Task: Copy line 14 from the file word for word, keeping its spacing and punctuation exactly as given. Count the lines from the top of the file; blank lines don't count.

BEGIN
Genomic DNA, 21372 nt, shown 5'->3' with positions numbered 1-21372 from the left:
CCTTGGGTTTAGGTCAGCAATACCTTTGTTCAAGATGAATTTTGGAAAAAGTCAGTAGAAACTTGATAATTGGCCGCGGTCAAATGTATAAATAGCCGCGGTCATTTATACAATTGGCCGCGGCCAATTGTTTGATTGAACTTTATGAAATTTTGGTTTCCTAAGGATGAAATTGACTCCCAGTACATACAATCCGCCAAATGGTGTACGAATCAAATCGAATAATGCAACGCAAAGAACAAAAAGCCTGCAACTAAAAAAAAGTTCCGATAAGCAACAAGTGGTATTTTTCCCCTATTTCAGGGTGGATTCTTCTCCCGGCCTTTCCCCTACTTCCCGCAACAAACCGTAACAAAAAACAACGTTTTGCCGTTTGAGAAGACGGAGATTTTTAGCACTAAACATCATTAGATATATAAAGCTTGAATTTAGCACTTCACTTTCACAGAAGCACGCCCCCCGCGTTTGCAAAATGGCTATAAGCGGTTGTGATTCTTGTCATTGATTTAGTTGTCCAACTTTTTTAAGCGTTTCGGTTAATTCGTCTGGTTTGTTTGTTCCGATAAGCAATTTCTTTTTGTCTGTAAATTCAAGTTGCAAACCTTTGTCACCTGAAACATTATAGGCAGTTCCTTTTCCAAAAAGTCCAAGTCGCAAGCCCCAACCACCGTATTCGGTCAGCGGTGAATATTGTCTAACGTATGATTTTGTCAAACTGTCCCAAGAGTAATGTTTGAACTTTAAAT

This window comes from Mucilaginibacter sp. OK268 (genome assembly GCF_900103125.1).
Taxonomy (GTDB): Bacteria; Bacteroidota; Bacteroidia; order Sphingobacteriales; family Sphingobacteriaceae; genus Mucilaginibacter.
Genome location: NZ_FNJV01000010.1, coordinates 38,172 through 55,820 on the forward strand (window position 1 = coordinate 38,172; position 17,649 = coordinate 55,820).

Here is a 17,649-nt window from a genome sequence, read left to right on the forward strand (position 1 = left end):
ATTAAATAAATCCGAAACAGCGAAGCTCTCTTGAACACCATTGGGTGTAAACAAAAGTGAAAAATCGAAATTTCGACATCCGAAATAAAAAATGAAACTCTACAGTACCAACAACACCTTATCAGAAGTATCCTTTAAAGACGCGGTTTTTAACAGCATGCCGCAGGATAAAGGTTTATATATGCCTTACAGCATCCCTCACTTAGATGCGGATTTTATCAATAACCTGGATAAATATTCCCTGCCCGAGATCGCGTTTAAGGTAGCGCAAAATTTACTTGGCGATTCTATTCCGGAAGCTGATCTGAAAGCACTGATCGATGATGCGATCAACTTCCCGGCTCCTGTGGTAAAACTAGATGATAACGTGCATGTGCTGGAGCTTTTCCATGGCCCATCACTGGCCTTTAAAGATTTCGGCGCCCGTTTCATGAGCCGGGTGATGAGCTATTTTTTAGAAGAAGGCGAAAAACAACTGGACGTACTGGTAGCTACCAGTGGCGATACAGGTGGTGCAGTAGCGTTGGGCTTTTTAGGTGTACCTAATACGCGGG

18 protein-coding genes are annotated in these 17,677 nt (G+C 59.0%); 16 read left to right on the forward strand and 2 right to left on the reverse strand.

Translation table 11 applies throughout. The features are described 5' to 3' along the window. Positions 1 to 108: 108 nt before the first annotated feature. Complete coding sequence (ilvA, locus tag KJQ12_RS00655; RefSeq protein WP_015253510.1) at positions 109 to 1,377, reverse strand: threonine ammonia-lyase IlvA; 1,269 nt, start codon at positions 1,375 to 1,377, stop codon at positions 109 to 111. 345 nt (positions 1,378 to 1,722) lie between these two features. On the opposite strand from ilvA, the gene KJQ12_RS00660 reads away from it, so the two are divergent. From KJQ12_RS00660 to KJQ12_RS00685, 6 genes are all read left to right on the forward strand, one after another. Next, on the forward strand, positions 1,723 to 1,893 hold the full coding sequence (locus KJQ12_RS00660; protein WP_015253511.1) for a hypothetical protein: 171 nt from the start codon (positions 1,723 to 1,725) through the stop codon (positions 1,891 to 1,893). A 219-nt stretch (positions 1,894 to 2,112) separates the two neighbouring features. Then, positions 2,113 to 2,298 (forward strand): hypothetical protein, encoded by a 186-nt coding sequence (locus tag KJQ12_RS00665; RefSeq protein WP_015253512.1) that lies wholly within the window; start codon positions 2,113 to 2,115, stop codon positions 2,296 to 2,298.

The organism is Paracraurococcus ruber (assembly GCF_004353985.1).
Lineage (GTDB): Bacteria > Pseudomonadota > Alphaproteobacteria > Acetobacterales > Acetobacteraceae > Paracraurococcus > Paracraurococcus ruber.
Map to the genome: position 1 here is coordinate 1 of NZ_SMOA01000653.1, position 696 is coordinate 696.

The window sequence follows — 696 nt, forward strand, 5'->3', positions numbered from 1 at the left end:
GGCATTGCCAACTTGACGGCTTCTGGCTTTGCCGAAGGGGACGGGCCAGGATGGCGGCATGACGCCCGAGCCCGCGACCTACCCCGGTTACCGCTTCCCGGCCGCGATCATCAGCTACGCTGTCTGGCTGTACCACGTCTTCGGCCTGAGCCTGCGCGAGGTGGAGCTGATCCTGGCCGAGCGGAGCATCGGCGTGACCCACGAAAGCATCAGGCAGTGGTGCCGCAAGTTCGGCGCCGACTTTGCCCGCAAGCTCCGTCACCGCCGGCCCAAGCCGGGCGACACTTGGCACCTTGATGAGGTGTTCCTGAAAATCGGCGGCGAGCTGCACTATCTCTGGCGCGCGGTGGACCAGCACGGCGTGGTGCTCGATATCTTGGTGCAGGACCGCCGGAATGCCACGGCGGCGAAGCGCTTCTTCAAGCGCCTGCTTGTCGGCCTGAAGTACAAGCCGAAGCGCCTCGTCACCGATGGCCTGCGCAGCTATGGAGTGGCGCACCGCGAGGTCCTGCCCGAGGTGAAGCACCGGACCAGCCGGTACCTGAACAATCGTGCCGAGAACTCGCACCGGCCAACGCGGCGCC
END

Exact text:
GGCATTGCCAACTTGACGGCTTCTGGCTTTGCCGAAGGGGACGGGCCAGGATGGCGGCATGACGCCCGAGCCCGCGACCTACCCCGGTTACCGCTTCCCGGCCGCGATCATCAGCTACGCTGTCTGGCTGTACCACGTCTTCGGCCTGAGCCTGCGCGAGGTGGAGCTGATCCTGGCCGAGCGGAGCATCGGCGTGACCCACGAAAGCATCAGGCAGTGGTGCCGCAAGTTCGGCGCCGACTTTGCCCGCAAGCTCCGTCACCGCCGGCCCAAGCCGGGCGACACTTGGCACCTTGATGAGGTGTTCCTGAAAATCGGCGGCGAGCTGCACTATCTCTGGCGCGCGGTGGACCAGCACGGCGTGGTGCTCGATATCTTGGTGCAGGACCGCCGGAATGCCACGGCGGCGAAGCGCTTCTTCAAGCGCCTGCTTGTCGGCCTGAAGTACAAGCCGAAGCGCCTCGTCACCGATGGCCTGCGCAGCTATGGAGTGGCGCACCGCGAGGTCCTGCCCGAGGTGAAGCACCGGACCAGCCGGTACCTGAACAATCGTGCCGAGAACTCGCACCGGCCAACGCGGCGCC